- Deontology: The word “deontology” comes from the Greek word deon, which means “duty.” Thus, deontological ethics is also known as duty-based ethics. In deontological ethics, one uses reason to arrive at a foundational ethical standard or standards, and one has a duty to act according to those principles. Deontological ethics is also called non-consequentialist ethics because one judges the morality of an act based on how that act conforms to ethical principles, not based on the result of the act. In one version of deontological ethics established by Kant, the basic ethical principle (“categorical imperative”) to which all right acts should conform is to “treat people as an end, and never as a means to an end” (Internet Encyclopedia of Philosophy). In another statement of the categorical imperative, Kant explains that we should always act according to principles which we, as rational agents, would want to be a universal law for all people. The essence of morality is in these principles, not in the results of the acts themselves.
- Virtue Ethics: This is one of the oldest schools of ethics, as it is founded on the ideas of Plato and Aristotle. A virtue is “an excellent trait of character,” a fundamental principle that is deeply held within a person and causes that person to act habitually in a certain way (Stanford Encyclopedia of Philosophy). According to Plato, examples of virtues are wisdom, courage, temperance, and justice (Internet Encyclopedia of Philosophy). Virtue ethics is concerned with forming the good character of a person, that is, becoming a person who embodies the virtues. If one acquires these fundamental dispositions, then making ethical decisions will naturally follow from them. In other words, in virtue ethics, the primary emphasis is on what kind of people we are, not on what decisions we make. The decisions that we make are a result of the virtuous character we have developed.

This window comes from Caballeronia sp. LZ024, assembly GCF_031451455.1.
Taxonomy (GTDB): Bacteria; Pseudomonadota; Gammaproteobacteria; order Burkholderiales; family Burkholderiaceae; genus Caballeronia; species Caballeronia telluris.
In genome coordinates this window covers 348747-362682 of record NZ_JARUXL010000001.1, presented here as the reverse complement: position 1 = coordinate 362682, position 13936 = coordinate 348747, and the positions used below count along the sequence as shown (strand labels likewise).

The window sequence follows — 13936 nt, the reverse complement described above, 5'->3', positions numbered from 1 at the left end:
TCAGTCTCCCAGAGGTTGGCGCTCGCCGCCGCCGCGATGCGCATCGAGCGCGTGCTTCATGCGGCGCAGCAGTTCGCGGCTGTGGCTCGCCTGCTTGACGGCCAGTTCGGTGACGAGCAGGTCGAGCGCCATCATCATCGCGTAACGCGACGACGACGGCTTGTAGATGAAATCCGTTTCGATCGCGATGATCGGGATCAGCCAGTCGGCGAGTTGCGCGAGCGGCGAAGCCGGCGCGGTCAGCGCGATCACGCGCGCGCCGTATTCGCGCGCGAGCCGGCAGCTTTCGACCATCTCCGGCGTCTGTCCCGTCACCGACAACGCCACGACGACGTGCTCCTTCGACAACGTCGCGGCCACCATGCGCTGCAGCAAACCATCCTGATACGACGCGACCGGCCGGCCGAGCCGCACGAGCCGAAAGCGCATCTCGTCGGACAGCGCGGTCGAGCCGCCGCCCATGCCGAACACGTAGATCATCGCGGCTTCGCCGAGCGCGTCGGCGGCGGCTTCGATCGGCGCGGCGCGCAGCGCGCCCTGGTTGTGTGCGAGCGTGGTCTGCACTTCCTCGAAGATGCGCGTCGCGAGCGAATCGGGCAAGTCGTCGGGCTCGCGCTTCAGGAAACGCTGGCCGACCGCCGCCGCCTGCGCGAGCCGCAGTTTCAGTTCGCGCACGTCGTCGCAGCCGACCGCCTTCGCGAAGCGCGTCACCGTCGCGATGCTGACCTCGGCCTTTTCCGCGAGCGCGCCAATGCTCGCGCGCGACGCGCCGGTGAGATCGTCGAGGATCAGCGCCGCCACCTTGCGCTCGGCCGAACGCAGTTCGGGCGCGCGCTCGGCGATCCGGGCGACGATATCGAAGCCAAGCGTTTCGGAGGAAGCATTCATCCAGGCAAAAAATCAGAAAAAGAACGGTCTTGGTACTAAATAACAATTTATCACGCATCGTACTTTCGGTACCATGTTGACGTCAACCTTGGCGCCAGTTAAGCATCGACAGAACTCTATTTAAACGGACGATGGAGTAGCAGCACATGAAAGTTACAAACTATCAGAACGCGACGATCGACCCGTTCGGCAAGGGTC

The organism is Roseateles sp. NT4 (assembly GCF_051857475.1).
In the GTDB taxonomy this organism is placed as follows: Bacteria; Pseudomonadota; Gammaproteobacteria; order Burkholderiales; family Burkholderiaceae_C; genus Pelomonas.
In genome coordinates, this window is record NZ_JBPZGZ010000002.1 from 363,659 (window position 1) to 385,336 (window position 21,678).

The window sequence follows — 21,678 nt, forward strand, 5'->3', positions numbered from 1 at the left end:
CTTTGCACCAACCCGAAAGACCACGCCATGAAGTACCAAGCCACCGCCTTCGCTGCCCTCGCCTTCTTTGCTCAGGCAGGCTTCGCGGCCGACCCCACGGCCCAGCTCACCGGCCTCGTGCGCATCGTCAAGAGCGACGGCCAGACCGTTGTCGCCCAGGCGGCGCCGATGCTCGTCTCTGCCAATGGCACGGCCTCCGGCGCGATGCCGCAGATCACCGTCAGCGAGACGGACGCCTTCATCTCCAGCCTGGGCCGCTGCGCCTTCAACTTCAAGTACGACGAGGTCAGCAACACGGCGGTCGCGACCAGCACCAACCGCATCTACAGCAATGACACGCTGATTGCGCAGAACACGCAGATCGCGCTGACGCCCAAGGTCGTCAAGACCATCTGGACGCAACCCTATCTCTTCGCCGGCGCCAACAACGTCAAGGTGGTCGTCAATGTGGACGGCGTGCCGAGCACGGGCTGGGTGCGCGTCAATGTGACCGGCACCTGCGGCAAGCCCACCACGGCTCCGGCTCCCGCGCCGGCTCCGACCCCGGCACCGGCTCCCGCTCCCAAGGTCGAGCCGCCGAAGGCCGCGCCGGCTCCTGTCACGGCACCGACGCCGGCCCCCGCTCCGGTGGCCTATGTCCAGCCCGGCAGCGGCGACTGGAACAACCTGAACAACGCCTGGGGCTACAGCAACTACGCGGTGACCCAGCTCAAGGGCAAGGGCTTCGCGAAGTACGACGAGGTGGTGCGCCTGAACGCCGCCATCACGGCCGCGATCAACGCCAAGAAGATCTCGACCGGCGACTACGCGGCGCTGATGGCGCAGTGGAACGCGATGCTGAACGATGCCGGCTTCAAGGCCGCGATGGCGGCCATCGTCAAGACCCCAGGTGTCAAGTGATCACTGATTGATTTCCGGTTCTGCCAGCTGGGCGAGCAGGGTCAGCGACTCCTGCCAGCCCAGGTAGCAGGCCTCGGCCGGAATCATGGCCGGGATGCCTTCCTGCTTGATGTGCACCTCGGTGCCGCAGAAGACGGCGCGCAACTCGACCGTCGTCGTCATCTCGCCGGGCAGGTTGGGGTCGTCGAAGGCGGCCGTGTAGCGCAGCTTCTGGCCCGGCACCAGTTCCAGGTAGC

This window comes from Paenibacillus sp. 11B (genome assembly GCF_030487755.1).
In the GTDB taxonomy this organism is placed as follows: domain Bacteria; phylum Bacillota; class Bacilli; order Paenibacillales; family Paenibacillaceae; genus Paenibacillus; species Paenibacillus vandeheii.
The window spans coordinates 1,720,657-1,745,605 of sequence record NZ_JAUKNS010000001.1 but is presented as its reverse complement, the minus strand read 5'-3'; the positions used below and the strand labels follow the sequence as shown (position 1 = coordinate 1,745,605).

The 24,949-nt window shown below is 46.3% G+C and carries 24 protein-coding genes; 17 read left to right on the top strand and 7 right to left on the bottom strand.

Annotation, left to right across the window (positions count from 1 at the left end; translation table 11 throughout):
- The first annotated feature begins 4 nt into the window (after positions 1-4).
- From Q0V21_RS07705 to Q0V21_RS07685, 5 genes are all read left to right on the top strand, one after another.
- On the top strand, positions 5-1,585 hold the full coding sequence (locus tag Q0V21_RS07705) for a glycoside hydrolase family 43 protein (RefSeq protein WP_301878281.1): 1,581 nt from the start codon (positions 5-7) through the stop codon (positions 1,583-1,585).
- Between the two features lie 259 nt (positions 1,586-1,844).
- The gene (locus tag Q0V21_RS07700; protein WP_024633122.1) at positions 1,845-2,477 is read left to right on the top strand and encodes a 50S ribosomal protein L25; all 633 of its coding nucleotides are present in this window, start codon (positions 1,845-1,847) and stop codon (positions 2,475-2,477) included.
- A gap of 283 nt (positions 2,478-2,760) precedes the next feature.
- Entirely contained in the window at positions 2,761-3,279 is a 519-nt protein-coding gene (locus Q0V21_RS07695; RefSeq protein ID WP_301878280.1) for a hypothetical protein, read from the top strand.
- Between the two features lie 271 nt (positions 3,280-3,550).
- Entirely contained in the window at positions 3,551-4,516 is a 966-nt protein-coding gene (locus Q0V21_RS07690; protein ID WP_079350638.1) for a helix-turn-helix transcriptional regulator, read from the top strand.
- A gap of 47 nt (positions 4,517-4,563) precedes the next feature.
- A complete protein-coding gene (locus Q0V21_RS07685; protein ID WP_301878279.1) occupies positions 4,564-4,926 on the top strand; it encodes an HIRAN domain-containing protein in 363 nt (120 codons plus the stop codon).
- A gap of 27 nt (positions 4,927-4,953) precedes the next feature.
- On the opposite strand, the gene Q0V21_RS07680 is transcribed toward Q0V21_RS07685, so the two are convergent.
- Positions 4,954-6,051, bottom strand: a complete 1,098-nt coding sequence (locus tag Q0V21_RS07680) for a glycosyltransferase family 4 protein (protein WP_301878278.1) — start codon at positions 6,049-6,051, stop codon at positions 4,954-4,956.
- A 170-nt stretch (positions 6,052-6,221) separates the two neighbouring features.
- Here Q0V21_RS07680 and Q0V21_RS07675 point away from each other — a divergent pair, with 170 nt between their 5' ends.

As discussed above, consequentialism, deontology, and virtue ethics are three methods that we can use to decide how to act ethically. But how do we decide which framework to use? Where do ethical standards come from? Although these questions, which fall under the purview of meta-ethics, are largely beyond the scope of this module, two important answers are highlighted below.
- Natural Law: Natural law moral theory holds that humans can use reason to find basic moral principles that are central to human nature and that orient us toward the flourishing of all human beings. In other words, human nature tells us something about morality. Using human nature (the way humans are) as a starting point, we can reason toward moral standards. Because moral norms are grounded in human nature, they are objectively right or wrong, and all human beings can have a basic understanding of them. Thomas Aquinas and many other natural law proponents operate from a theistic perspective; the natural law is given by God who created human nature, and humans can use reason to decide whether acts are in accord with the natural law.